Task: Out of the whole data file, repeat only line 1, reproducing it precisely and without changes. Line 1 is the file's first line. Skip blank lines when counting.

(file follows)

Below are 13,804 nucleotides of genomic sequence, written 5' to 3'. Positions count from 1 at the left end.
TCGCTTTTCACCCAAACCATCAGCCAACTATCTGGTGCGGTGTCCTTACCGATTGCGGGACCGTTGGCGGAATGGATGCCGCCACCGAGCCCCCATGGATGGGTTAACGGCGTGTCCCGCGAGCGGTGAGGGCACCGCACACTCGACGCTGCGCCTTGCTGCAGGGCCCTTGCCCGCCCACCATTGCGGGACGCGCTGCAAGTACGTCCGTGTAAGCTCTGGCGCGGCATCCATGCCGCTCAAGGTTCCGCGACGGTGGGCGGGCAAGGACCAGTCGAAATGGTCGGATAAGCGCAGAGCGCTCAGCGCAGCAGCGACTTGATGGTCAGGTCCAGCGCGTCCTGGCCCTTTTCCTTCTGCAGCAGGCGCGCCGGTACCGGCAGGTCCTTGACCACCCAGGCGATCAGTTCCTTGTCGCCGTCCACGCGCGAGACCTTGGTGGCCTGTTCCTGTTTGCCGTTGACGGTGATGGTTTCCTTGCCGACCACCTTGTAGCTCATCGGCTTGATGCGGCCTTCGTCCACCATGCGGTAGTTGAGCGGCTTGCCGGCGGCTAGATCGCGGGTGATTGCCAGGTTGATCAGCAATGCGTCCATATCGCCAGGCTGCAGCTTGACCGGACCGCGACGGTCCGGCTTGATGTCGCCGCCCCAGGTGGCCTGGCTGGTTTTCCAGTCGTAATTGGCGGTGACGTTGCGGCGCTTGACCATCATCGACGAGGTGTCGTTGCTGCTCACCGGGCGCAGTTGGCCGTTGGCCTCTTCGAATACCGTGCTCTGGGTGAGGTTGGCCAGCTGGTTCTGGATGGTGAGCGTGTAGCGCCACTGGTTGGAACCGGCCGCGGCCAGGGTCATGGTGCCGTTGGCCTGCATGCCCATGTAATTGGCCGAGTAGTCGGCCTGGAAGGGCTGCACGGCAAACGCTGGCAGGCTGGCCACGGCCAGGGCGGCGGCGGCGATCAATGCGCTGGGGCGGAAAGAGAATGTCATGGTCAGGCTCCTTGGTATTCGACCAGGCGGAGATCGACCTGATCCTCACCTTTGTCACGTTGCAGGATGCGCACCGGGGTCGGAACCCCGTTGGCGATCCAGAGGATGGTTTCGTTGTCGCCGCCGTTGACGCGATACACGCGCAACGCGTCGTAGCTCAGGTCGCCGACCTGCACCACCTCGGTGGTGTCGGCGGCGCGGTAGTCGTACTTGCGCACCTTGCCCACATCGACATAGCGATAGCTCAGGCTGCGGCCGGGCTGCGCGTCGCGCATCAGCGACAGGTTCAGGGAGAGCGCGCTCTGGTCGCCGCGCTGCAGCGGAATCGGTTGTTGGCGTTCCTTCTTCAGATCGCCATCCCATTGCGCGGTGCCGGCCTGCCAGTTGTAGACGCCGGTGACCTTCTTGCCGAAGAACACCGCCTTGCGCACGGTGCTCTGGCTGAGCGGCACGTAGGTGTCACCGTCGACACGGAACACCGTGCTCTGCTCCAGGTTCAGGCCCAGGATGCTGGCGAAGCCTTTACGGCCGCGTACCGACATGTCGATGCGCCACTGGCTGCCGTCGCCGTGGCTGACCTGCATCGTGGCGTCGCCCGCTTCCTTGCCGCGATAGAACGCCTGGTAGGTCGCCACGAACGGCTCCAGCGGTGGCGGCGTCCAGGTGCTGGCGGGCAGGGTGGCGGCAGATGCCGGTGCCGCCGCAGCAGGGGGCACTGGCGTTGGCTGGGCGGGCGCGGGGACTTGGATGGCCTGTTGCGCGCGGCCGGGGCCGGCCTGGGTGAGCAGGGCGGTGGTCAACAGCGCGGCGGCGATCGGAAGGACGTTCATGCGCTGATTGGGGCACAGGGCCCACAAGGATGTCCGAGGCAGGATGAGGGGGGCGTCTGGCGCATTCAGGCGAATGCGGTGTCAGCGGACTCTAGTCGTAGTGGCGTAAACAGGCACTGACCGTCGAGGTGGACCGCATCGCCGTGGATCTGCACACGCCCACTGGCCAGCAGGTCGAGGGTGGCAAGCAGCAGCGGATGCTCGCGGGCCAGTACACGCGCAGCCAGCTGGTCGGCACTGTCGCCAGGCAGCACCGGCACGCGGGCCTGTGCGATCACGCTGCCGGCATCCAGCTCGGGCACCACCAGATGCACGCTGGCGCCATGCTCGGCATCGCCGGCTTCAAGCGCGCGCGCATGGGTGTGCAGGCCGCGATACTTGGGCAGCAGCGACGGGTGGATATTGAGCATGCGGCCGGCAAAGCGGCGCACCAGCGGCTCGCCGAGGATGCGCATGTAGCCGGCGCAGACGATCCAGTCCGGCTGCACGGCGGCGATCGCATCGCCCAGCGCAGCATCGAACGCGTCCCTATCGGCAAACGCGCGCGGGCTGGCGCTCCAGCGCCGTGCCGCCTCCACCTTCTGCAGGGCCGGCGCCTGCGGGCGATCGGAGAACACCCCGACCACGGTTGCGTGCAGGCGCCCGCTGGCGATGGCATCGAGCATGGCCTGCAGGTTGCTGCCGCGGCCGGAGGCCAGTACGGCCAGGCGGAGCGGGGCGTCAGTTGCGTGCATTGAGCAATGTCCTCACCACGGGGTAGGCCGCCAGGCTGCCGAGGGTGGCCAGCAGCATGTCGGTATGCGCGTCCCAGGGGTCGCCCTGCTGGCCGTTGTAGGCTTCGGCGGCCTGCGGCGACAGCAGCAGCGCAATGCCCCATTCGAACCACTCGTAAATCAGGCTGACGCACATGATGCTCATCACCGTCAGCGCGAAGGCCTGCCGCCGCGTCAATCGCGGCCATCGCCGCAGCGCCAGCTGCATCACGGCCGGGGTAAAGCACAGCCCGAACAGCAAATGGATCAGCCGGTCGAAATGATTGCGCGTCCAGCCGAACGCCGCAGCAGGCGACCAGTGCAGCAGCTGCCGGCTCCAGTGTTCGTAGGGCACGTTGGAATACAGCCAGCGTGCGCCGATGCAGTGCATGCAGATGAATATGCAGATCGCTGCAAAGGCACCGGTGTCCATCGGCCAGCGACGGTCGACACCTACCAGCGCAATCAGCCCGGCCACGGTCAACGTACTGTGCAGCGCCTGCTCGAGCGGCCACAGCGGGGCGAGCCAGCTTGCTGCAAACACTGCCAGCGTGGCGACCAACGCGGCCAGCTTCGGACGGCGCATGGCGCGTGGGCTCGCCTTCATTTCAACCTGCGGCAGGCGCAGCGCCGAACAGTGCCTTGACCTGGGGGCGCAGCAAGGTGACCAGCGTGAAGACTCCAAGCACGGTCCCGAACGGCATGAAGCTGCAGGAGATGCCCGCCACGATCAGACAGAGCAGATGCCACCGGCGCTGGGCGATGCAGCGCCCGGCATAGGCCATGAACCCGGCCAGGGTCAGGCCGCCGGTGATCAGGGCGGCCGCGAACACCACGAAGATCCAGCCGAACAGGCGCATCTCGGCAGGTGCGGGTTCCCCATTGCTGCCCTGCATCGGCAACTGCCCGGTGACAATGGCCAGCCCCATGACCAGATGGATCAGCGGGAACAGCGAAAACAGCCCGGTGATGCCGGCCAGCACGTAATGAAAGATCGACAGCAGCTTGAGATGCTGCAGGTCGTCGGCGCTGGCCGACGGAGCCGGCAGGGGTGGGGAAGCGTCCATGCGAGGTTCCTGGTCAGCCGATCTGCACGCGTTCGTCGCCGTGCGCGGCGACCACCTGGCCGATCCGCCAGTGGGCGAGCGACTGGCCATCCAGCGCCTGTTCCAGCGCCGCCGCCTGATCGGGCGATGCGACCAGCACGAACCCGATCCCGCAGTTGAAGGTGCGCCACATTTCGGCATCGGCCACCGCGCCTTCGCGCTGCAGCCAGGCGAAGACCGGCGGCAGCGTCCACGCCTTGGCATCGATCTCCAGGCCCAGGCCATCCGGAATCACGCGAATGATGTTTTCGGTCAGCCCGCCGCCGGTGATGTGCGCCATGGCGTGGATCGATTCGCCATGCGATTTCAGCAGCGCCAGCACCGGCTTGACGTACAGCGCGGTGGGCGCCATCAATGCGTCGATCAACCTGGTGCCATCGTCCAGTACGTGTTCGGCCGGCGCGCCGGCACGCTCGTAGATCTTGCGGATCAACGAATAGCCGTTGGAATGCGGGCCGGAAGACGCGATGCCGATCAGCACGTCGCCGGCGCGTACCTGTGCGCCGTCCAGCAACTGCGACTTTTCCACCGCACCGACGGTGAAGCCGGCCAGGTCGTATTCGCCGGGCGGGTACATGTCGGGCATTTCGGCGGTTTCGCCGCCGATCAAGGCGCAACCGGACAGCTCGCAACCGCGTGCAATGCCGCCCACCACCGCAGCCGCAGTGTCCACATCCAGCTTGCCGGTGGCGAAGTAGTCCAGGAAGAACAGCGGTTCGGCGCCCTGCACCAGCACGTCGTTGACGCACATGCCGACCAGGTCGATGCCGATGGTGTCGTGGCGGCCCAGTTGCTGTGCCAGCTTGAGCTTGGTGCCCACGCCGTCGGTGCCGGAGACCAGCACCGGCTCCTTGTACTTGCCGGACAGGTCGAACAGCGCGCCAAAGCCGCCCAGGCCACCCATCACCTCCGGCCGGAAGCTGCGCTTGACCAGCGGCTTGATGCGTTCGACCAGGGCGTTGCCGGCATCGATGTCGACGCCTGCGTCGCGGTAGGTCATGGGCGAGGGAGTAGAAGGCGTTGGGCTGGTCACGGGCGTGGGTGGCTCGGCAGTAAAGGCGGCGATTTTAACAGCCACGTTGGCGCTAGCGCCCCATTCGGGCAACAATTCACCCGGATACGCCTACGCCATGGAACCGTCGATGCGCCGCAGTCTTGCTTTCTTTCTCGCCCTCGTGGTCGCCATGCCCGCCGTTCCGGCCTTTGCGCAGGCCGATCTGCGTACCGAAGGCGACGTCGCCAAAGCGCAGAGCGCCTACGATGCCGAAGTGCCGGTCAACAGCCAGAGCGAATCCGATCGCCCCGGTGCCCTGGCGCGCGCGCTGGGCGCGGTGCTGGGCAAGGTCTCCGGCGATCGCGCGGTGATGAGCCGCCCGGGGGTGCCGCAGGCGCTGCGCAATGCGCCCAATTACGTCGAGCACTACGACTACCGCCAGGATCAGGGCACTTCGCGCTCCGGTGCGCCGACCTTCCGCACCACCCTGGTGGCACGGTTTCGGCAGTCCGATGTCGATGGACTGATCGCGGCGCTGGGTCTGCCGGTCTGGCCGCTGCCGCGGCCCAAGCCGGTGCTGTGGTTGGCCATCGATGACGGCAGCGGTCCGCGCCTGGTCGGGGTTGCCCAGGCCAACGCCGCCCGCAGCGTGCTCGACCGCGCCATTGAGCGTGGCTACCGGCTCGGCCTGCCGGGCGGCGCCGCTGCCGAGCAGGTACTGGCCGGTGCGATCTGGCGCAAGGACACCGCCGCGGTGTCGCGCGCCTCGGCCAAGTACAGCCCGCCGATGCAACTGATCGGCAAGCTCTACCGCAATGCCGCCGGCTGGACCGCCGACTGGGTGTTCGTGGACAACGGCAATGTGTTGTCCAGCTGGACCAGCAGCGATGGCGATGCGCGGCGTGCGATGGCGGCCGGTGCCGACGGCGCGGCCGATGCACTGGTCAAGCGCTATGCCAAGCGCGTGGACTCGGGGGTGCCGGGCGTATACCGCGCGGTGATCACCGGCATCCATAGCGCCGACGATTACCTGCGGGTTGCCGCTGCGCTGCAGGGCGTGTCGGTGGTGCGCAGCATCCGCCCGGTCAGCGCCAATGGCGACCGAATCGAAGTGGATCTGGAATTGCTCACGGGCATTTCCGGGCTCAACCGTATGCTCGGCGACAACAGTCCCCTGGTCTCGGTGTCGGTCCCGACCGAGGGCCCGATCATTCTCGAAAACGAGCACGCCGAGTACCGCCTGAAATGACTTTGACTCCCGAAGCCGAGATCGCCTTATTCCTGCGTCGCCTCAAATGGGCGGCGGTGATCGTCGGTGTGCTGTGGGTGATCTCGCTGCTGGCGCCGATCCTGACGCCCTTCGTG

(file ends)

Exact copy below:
Below are 13,804 nucleotides of genomic sequence, written 5' to 3'. Positions count from 1 at the left end.